With some 15 months left before the final vote to choose the host country of the World Expo 2030, Korea’s major corporations are pulling out all the stops to increase the chances of Busan being selected.
The activities vary from displaying advertisements to meetings with high-level government officials in dozens of countries after the bidding committee matched large companies with several countries with voting rights.
Samsung Electronics was matched with the most countries at 31 including Nepal, Laos and South Africa, and its Vice Chairman Lee Jae-yong was named a special presidential envoy for Busan’s bid.
Lee is expected to visit Britain as early as this week in relation to the new role while SK Group Chairman Chey Tae-won will fly to Japan.
Countries with close ties with multiple companies like the United States, China, Japan and Indonesia have multiple matches.
Executives at the electronics maker met with political leaders in Nepal, Cambodia, South Africa, Spain, Fiji, Philippines, Vietnam and Timor-Leste.
The gatherings featured pitches for the expo candidacy as well as charity and social campaigns.
When Vice Chairman Han Jong-hee had a meeting with Spanish Prime Minister Pedro Sánchez on Aug. 30, the two discussed how Samsung Electronics could contribute to enhancing digital transformation and sustainable development in Spain in addition to seeking cooperation on winning the bid.
Samsung plans to introduce more programs designed to provide science, technology, engineering and mathematics education and training for women, 5G network adoption and digital security.
President Rhee In-yong presented the company’s corporate social responsibility initiatives such as environmental campaigns in Fiji.
The endeavor is spearheaded by an internal task force team with Vice Chairman Chung Hyun-ho at the helm.
“The members of the task force team totals around 30,” said a spokesperson at Samsung Electronics.
“But the number only includes those working full-time for the task, if counting part-time participants, the number could increase further,” they said.
Samsung displayed advertising on large signage boards in South Africa’s Johannesburg, Tribhuvan International Airport in Nepal and Dili, the capital city of Timor-Leste.
Samsung Electronics runs incorporated units — whether it be manufacturing facilities, research centers or sales offices — in 47 countries. Key production sites include Brazil for televisions, China for semiconductors, India and Vietnam for smartphones, Malaysia and Thailand for home appliances and the United States for semiconductors.
Its most recent investments were made in the U.S., where Samsung committed at least $17 billion to build a chip plant in Taylor, Texas. It is on track to complete a new research center in Hanoi, Vietnam, a project that costs $220 million.
SK is also flexing its lobbying muscles. SK Chairman Chey, who doubles as Chairman of the Korea Chamber of Commerce and Industry, became the private sector chair of the Bid Committee for World Expo 2030 Busan.
The chairman flew to Paris back in June to attend the general assembly of the Bureau International des Expositions (BIE), to rally international support.
Other executives are handling hectic schedules of meeting politicians from 24 designated countries, which include Afghanistan, Armenia and Malta.
SK Innovation Vice Chairman Kim Jun requested support from Polish Minister of Economic Development and Technology Waldemar Grzegorz Buda last month.
“The 2030 Busan World Expo is designed to become a platform where various tasks and challenges facing the world, such as climate change, can be discussed and solved together,” Kim said during the meeting.
Park Jung-ho, vice chairman of SK hynix and SK Telecom, headed to Palau last month to present the bid to President Surangel Whipps Jr.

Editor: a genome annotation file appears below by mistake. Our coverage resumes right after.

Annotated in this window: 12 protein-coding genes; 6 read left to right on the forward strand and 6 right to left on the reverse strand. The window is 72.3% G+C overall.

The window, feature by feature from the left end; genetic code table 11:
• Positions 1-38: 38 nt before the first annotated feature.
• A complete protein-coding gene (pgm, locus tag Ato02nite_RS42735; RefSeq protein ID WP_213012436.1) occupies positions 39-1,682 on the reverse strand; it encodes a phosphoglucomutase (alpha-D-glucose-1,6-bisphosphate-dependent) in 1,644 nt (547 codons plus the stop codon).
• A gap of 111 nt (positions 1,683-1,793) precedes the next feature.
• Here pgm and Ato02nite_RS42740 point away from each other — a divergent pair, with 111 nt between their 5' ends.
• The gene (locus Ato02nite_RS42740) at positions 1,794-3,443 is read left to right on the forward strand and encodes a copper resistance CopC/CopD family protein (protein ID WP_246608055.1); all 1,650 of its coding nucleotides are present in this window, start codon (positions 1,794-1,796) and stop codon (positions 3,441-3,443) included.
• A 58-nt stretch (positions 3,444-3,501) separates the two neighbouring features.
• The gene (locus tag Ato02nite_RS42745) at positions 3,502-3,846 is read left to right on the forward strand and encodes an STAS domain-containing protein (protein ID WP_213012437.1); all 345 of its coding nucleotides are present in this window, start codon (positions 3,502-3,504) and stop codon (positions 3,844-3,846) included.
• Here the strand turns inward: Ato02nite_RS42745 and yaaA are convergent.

The support is headed by a team called World Expo TF, or WE TF, which is led by Cho Dae-sik, the chairman of SK’s Supex Council, the group’s highest consultative body.
On the team, SK allotted specific countries to the executives according to their business operations. For instance, Vice Chairman Park from SK hynix is responsible for the Americas, Japan and western Europe as the chipmaker holds a sound presence in the regions. It acquired Intel’s NAND memory business for $9 billion and plans to build a research center in the U.S.
SK Innovation’s Kim Jun is taking care of the Middle East, Africa, Oceania and Eastern Europe given the refinery and EV battery maker actively runs businesses there. SK Innovation has constructed EV battery plants in the U.S., Hungary and China.
In terms of the pace of forming an Expo-related team, Hyundai Motor Group was the first as it launched a dedicated team in August last year. Led by Kim Dong-wook, executive vice president at Hyundai Motor, the task force has actively been promoting the city, even using its vehicles.
Hyundai in July invited 23 government officials and ambassadors from some 10 Middle Eastern countries to its Hyundai Motor Studio in Busan to explain the competitiveness of Busan and ask them for support for the city in its bid to host the world expo.
The tour was held on July 6 during the officials’ two-day visit to Busan to participate in the Korea-Middle East Cooperation Forum.
In June in Paris, where meetings of the Bureau International des Expositions (BIE) are held, Hyundai’s Tucson SUVs toured the city with the expo logo printed on the cars for two days starting on June 20.
Hyundai has been promoting Busan using promotional pamphlets and videos at Hyundai and Kia’s stores overseas. Hyundai is in charge of targeting 20 countries all over the world.
“Busan, the dynamic and future-oriented city, will be the optimal city to design the new future of humans through the 2030 World Expo,” said Hyundai Motor Group President Gong Young-woon.
To promote the bid, LG Electronics installed advertising signage at 10 landmarks in Korea including Gimhae International Airport in Busan and Gimpo International Airport in Seoul.
It aired promotional footage in Times Square in New York and Piccadilly Gardens in Britain, as well as erected banners at the IFA 2022, the largest tech show in Europe.
LG Electronics CEO Cho Joo-wan is heading a team devoted to supporting the bid.